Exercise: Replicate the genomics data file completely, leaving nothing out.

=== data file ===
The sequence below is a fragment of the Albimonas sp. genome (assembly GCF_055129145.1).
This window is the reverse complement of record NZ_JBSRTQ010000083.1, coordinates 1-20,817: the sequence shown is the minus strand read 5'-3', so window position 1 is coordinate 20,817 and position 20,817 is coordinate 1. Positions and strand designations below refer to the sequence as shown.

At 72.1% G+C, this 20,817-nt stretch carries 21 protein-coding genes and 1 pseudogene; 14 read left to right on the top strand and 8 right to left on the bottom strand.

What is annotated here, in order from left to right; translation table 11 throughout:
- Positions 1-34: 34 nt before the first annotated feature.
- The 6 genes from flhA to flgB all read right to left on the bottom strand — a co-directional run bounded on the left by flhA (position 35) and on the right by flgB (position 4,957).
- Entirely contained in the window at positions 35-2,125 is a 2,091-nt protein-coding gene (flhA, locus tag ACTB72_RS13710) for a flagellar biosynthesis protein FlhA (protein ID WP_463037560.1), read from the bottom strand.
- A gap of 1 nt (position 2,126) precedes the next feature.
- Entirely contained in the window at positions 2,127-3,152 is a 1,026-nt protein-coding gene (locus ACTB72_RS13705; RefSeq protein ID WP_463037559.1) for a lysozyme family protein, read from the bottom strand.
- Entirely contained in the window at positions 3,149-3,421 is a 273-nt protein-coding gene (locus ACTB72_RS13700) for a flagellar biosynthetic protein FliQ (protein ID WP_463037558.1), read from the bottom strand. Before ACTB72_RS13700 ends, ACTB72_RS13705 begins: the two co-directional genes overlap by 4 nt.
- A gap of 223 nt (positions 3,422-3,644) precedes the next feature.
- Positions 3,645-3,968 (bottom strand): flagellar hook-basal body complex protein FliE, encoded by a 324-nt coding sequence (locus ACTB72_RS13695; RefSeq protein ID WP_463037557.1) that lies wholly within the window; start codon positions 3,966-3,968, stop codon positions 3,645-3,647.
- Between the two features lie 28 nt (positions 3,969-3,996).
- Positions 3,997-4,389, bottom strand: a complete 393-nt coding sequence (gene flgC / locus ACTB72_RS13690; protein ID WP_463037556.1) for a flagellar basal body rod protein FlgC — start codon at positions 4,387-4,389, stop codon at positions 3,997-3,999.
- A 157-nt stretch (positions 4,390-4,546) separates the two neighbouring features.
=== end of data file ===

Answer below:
The sequence below is a fragment of the Albimonas sp. genome (assembly GCF_055129145.1).
This window is the reverse complement of record NZ_JBSRTQ010000083.1, coordinates 1-20,817: the sequence shown is the minus strand read 5'-3', so window position 1 is coordinate 20,817 and position 20,817 is coordinate 1. Positions and strand designations below refer to the sequence as shown.

At 72.1% G+C, this 20,817-nt stretch carries 21 protein-coding genes and 1 pseudogene; 14 read left to right on the top strand and 8 right to left on the bottom strand.

What is annotated here, in order from left to right; translation table 11 throughout:
- Positions 1-34: 34 nt before the first annotated feature.
- The 6 genes from flhA to flgB all read right to left on the bottom strand — a co-directional run bounded on the left by flhA (position 35) and on the right by flgB (position 4,957).
- Entirely contained in the window at positions 35-2,125 is a 2,091-nt protein-coding gene (flhA, locus tag ACTB72_RS13710) for a flagellar biosynthesis protein FlhA (protein ID WP_463037560.1), read from the bottom strand.
- A gap of 1 nt (position 2,126) precedes the next feature.
- Entirely contained in the window at positions 2,127-3,152 is a 1,026-nt protein-coding gene (locus ACTB72_RS13705; RefSeq protein ID WP_463037559.1) for a lysozyme family protein, read from the bottom strand.
- Entirely contained in the window at positions 3,149-3,421 is a 273-nt protein-coding gene (locus ACTB72_RS13700) for a flagellar biosynthetic protein FliQ (protein ID WP_463037558.1), read from the bottom strand. Before ACTB72_RS13700 ends, ACTB72_RS13705 begins: the two co-directional genes overlap by 4 nt.
- A gap of 223 nt (positions 3,422-3,644) precedes the next feature.
- Positions 3,645-3,968 (bottom strand): flagellar hook-basal body complex protein FliE, encoded by a 324-nt coding sequence (locus ACTB72_RS13695; RefSeq protein ID WP_463037557.1) that lies wholly within the window; start codon positions 3,966-3,968, stop codon positions 3,645-3,647.
- Between the two features lie 28 nt (positions 3,969-3,996).
- Positions 3,997-4,389, bottom strand: a complete 393-nt coding sequence (gene flgC / locus ACTB72_RS13690; protein ID WP_463037556.1) for a flagellar basal body rod protein FlgC — start codon at positions 4,387-4,389, stop codon at positions 3,997-3,999.
- A 157-nt stretch (positions 4,390-4,546) separates the two neighbouring features.